St. Peter of Imola (406-550) became Archbishop of Ravenna in Italy, in his day the seat of the Roman Empire, giving him a very important role in the Church. His sermons were so eloquent, and his skill in making complex theological truths simple and plain was so renowned, that it earned him the name ‘Chrysologus’ meaning ‘the man of golden speech’ or ‘golden word’. Many of his 200+ homilies are featured in the Office of Readings in the Liturgy of the Hours.
The Sacrament of Confirmation is one of the three sacraments of initiation into the Catholic Church (together with Baptism and Holy Communion). This special anointing done by the bishop or priest has the effect of increasing and deepening the grace of God given to us at our baptismal; while baptism removes from our souls from the stain of original sin, confirmation pours into our souls the power of the Holy Spirit – just like the Apostles received at Pentecost.
According to the Catechism of the Catholic Church (1303) below are the five real spiritual effects that happen to Christians through the Sacrament of Confirmation.
Parents shop for their boys fine attire and the perfect dress for girls – sometimes so fancy that it looks like an early wedding ceremony! There is nothing wrong with that unless we lose sight of the real meaning and think that it is all about la fiestecita. So, there is a question: is First Communion just a tradition, or a religious conviction?
A friend of mine, Michael, teaches Faith Formation at my parish. He recently sent me this list of Bible verses for the topic of Christian discipleship that he developed for his students. I asked for permission to share it with our friends and fans at The Catholic Company as a meditation for Lent. I hope you are able to get a lot out of it!
In our society the virtue of purity seems “old fashioned” or “prudish” to many. There is very little today that is considered scandalous. Sadly, our culture has mainstreamed many things that would have been considered improper, impure and unacceptable in days gone by.
Bombarded with sexualized images and content for so long, people are now desensitized to impurity. Unfortunately, this includes our impressionable young girls and our maturing young women. They no longer recognize many inappropriate and obscene things as offensive.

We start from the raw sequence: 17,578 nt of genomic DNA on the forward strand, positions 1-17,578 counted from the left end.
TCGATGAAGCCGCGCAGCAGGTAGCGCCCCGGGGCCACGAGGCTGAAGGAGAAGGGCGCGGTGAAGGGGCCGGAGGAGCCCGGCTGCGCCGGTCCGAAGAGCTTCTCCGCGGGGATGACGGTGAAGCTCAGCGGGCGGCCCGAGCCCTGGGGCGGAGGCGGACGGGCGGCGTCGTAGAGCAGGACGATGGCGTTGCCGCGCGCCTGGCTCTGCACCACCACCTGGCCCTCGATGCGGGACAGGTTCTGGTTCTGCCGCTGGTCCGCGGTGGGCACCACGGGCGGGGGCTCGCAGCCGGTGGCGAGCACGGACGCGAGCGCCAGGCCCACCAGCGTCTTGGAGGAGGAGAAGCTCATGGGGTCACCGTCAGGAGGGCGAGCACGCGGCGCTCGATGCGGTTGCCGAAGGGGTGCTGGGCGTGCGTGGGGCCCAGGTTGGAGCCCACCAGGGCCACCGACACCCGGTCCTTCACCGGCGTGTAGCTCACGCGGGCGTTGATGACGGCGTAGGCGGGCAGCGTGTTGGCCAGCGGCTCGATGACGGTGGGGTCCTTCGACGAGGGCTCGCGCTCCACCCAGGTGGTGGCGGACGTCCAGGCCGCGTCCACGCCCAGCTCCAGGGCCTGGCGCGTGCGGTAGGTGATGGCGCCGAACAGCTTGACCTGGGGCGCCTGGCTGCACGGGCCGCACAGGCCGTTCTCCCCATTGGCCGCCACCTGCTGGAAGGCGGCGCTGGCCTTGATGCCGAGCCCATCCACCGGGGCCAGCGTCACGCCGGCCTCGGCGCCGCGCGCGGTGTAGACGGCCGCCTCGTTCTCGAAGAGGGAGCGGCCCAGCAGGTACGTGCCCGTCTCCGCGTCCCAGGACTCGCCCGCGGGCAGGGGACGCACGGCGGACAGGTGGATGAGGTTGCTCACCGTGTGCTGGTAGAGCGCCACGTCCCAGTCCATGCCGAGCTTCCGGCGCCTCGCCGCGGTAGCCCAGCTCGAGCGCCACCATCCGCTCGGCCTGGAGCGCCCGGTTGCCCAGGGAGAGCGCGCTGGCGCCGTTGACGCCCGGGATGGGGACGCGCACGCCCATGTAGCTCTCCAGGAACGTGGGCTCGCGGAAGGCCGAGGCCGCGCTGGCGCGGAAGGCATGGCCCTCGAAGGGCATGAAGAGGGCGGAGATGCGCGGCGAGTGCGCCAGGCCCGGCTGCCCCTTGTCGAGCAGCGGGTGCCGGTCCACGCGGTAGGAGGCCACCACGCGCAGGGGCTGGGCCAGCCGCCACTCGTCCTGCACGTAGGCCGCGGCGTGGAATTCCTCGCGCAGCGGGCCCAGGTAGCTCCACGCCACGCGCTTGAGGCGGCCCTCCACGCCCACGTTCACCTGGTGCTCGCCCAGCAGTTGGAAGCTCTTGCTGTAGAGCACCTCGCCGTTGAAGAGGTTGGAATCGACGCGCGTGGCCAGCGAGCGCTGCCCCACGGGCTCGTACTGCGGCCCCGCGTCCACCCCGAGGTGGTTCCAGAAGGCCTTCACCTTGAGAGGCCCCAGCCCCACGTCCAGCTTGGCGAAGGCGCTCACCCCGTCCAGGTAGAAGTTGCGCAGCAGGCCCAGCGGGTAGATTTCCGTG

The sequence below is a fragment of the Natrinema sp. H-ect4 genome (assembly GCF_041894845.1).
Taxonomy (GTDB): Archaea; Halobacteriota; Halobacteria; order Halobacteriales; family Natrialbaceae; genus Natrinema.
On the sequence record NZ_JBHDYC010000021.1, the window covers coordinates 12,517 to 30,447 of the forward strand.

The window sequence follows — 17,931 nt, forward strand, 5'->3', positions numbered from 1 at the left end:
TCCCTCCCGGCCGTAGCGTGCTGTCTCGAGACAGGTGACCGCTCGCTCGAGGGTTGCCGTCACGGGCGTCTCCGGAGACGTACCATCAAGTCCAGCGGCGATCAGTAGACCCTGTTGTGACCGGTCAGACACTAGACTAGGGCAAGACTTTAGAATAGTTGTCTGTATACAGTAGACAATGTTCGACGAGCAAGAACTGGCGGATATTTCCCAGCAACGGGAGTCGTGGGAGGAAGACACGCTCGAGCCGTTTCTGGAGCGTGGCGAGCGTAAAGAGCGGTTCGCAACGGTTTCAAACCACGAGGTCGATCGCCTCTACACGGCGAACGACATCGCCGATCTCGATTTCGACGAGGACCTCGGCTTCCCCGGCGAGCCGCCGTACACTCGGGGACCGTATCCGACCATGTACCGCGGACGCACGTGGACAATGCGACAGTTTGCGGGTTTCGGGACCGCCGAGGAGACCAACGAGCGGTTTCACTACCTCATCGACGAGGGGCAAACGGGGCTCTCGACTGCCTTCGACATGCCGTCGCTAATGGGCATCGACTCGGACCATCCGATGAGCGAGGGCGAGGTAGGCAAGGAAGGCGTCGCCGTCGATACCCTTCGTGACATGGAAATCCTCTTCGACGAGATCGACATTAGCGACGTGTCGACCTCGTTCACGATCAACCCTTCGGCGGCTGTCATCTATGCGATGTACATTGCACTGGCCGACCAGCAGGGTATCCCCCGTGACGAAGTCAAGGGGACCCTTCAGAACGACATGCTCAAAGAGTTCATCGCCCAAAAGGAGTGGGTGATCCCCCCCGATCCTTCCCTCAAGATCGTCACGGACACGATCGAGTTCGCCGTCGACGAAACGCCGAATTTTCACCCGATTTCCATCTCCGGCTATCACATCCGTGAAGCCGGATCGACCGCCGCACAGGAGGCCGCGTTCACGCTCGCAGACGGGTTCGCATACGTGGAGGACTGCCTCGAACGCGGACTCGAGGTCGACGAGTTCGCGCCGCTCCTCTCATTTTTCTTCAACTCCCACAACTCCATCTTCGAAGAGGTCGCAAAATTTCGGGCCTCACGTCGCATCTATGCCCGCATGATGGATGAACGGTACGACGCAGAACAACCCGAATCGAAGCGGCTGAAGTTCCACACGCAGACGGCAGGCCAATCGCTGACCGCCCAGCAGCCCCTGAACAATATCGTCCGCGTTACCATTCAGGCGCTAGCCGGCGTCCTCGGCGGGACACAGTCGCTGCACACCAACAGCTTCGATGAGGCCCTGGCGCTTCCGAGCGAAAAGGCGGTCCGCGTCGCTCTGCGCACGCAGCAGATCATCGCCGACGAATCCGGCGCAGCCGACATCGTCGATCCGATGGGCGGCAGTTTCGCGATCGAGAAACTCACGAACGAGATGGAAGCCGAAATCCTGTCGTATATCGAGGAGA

The virtue of Purity consists of much more than sexuality, but as we strive to raise children and grandchildren whose values and convictions reflect the heart of God, representing sexual purity becomes more challenging every day. Especially against the backdrop of our disordered culture.
In a culture where impurity assaults us, the Church offers many models of virtue to us and to our young women. They stand in stark contrast to the feminine role models offered to us by the disordered world.
Here are the inspiring stories of four virgin martyrs who suffered death rather than compromise their purity:
The Blessed Trinity—the Triune God—is the greatest mystery of the Christian faith and the end for which we were created. While in this life we should prepare our hearts for heaven by catechizing ourselves as best we can about each Person of the Blessed Trinity and the role they play in our sanctification and salvation. Here are a few great resources from the saints, our teachers and forbears, to meditate on the Person of the Holy Spirit during this octave of Pentecost.
Do you know what a sacrament is? Do you know how many there are? Can you name them? Do you know what they do? These are important questions that every Catholic should be able to answer. If it’s a bit fuzzy or confusing, here is a short primer that will help lay out the big picture of our relationship to the sacraments and what they do for us.
Easter is coming soon, and as you know one of the things that makes this feast day so special is all the catechumens and candidates who’ve gone through the RCIA process (Rite of Christian Initiation for Adults) will be received into full communion with the Catholic Church at the Easter Vigil. There’s going to be […]